07/29/10
Insects and other foods the trout may be eating:
1.    Blue-winged Olives
2.    Little Sister Caddisflies (Abrams Creek)
3.    Little Yellow Stoneflies - Summer Stones
4.    Slate Drakes
5.    Cream Cahills
6.    Little Green Stoneflies
7.    Ants
8.    Inchworms
9.    Beetles
10.  Grasshoppers
11.  Hellgrammite
12.  Cranefly
13.  Sculpin, baitfish and small crayfish (Imitate with streamers)

Advice on Fishing Techniques, Strategies and Methods - Part 11
Continued from part 10

If you have read the first ten articles in this series, you would be aware the main
purpose of the series is to show the differences in the three different fish we call
trout in Great Smoky Mountains National Park. So far, we have covered the brook
trout, which is of course, a Char, not a trout.

The next species we will cover is the rainbow trout. The wild rainbow trout
came from rainbows that were originally stocked in the park. Stocking was
discontinued in 1975. The Appalachian brook trout are native and the brown trout
came from fish that were either stocked outside the park, or by illegal means,
stocked inside the park years ago.

By the way, prior to 1975, the Northern strain of brook trout were also stocked in the
park. Not all brook trout that are found in the park are the native strain of
Appalachian brook trout. Some are descendants of the Northern brook trout strain. I
forgot to mention that in my first ten articles.

Wild rainbow trout are present in most of the streams inside the park. They are still
stocked in some streams that flow outside of the park and some of those stocked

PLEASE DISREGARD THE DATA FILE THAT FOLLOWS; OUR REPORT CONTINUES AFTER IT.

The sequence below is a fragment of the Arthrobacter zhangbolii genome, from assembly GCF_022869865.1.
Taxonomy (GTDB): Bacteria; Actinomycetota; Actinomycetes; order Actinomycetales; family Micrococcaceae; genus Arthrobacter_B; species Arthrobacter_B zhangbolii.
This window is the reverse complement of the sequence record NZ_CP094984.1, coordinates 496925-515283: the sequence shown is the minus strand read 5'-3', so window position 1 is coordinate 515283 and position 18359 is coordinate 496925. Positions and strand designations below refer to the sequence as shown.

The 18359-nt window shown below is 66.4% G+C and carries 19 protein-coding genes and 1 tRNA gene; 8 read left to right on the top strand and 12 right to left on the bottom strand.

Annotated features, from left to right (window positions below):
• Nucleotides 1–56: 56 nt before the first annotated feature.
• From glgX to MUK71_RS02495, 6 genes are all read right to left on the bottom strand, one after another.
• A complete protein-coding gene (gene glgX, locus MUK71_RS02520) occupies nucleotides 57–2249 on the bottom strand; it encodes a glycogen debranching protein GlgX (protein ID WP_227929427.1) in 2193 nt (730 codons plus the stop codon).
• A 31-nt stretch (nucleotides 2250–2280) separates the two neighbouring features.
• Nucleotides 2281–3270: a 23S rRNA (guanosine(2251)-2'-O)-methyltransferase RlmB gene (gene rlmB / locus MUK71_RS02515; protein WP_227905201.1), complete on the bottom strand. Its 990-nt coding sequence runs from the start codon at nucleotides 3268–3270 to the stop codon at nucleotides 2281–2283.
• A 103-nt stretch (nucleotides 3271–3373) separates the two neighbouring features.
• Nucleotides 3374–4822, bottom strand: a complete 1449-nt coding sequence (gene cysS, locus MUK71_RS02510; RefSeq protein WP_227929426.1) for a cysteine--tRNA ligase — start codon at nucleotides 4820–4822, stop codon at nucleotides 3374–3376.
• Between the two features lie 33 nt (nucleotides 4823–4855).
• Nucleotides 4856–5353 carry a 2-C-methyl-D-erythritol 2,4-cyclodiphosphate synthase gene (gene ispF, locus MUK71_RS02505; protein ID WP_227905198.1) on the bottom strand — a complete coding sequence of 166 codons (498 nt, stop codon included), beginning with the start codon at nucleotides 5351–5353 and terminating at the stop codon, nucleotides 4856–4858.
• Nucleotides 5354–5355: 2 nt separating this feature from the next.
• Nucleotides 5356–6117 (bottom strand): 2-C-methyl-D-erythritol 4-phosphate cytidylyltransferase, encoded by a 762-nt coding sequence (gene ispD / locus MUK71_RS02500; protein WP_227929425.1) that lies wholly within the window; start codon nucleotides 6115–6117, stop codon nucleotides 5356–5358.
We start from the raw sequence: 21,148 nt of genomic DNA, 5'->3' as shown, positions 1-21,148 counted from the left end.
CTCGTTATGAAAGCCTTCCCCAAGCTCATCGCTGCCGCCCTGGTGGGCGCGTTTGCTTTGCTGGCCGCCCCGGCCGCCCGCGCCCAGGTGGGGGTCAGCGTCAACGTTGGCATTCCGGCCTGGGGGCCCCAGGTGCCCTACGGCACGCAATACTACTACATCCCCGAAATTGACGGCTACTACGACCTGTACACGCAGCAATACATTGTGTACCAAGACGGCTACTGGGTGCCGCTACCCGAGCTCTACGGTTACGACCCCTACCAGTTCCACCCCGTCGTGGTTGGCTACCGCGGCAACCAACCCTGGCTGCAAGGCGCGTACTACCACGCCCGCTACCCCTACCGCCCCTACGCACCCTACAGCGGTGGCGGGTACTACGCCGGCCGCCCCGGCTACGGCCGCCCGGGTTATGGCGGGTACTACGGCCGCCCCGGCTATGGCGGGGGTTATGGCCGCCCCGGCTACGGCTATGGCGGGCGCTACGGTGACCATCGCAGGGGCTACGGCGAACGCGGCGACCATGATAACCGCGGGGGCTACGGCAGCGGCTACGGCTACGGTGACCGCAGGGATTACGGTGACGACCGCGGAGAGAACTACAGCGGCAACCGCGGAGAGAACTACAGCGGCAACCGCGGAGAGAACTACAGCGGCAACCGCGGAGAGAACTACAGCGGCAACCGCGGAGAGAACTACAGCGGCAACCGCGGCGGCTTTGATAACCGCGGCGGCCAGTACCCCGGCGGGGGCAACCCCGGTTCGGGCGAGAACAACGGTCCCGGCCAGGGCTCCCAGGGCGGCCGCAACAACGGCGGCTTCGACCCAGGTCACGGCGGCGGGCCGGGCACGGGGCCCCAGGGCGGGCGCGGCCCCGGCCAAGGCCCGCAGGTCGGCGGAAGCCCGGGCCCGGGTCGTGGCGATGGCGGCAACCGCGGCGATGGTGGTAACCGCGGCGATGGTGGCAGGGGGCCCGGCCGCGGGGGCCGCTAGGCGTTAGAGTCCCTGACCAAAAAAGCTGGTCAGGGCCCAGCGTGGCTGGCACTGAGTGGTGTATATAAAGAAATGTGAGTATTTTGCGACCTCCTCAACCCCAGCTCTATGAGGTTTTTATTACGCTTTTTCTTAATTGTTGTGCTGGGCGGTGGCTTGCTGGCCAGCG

trout make their way inside the boundaries of the park in those cases. It's very easy
to tell the difference in the wild rainbow trout and stocked rainbow trout, so you
shouldn't have a problem confusing the two if you happen to catch a stocked trout..

Unlike the brown trout, the rainbow trout doesn't make any effort to hide in cover or
under boulders and rocks for purposes of attacking prey. They don't use the
cougar or leopard approach of a brown trout. They are more like a cheetah as I
mentioned earlier in the series. They feed in zones, or feeding lanes, where the
current tends to congregate the food. They feed mostly on aquatic insects although
they will eat the terrestrial variety as well as small baitfish and crustaceans. Unlike
the brown trout, they feed their entire life span the same basic way. The brown trout
will begin to rely mostly on crustaceans and other fish once they attain a certain
size. The rainbow trout stay mostly exposed. They are not nocturnal like the brown
trout. They will feed in the direct sunlight on a bright, clear day.

Rainbow trout are very aware of overhead predators and they make every effort to
avoid those predators. This could be fleeing to a different area of the stream,
seeking deeper water and other means of escape. They don't tend to hide in thick
cover or under rocks and boulders to avoid their predators like the browns do. They
don't  use the low light benefit of the shade to feed like brown trout do. In fact you
will often spot them out in the water feeding in direct sunlight.

Rainbow trout require a little more oxygen than the brown trout and are usually
found in faster water. They also tend to feed more in the faster water than the
brown trout do irrespective of the light conditions. As mentioned, where they exist
with the brook trout, they tend to feed in the faster water at the heads of plunges,
riffles and runs, as opposed to the moderate to slow water you often catch the
brook trout in. Like the brook trout, one of their problems in the park is
overpopulating. When there are too many rainbow trout for the territory and
available food, they tend to become smaller on the average. The drought conditions
we experienced in recent years in the Smokies lowered the numbers of rainbow
trout (killed a lot of them) but the result is the average size increased within a short
amount of time.

You will find brown trout tend to exist in water warmer than the rainbow trout can
exist in. When the water temperature begin to approach a level too warm for the
trout, you will always find the brown trout existing farther downstream at a lower
elevation (in warmer water) than the rainbow trout can exist. I'm not certain if this is
all to do with the actual temperature or it's more so on the temperature's affect on
the dissolved oxygen content of the water.

Continued